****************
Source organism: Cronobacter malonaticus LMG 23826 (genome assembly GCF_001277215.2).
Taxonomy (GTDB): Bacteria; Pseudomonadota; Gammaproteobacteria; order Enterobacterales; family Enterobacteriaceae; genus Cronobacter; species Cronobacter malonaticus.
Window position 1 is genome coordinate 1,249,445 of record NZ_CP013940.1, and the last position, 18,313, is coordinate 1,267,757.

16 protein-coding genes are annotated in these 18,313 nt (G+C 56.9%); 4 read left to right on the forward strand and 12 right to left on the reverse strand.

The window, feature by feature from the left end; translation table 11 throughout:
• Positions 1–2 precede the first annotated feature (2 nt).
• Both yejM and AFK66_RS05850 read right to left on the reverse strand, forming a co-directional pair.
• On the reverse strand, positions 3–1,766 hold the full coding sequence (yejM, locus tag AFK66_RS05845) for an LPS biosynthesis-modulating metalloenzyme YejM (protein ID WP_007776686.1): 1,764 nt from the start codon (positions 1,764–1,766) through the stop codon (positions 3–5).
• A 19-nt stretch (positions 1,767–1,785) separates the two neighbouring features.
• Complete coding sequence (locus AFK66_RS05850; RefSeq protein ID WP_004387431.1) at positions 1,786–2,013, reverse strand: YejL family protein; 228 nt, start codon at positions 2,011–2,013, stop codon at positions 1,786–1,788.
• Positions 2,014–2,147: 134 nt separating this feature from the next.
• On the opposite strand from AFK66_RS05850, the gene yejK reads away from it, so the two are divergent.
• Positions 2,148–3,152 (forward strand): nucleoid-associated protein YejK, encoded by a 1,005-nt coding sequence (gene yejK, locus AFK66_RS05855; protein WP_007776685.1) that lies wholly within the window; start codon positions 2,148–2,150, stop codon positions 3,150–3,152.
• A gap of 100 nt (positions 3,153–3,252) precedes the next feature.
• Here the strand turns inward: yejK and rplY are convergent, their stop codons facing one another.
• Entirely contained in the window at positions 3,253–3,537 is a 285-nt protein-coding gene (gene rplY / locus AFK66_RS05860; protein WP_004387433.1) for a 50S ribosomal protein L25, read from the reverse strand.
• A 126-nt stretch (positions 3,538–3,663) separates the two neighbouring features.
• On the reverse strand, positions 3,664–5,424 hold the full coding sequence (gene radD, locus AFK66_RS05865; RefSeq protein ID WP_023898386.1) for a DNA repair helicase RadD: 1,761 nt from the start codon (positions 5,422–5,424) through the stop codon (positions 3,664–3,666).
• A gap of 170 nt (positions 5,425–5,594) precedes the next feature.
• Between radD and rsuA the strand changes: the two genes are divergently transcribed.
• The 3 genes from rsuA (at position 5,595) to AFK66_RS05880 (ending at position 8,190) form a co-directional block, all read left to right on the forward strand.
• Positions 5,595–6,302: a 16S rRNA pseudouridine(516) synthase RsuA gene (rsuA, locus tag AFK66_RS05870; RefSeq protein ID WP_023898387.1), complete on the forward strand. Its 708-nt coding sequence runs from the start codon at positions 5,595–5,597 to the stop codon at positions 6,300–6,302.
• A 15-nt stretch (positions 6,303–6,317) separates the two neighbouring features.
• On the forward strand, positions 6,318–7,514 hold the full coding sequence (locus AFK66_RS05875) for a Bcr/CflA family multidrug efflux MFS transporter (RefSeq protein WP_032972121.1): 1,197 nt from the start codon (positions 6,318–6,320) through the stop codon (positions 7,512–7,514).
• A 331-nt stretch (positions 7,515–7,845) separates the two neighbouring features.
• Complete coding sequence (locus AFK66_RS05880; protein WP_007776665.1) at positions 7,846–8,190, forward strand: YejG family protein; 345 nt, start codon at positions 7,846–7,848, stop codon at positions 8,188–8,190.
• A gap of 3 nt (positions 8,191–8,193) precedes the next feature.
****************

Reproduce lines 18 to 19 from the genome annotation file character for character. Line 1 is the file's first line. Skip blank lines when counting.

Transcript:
• On the reverse strand, positions 3,664–5,424 hold the full coding sequence (gene radD, locus AFK66_RS05865; RefSeq protein ID WP_023898386.1) for a DNA repair helicase RadD: 1,761 nt from the start codon (positions 5,422–5,424) through the stop codon (positions 3,664–3,666).
• A gap of 170 nt (positions 5,425–5,594) precedes the next feature.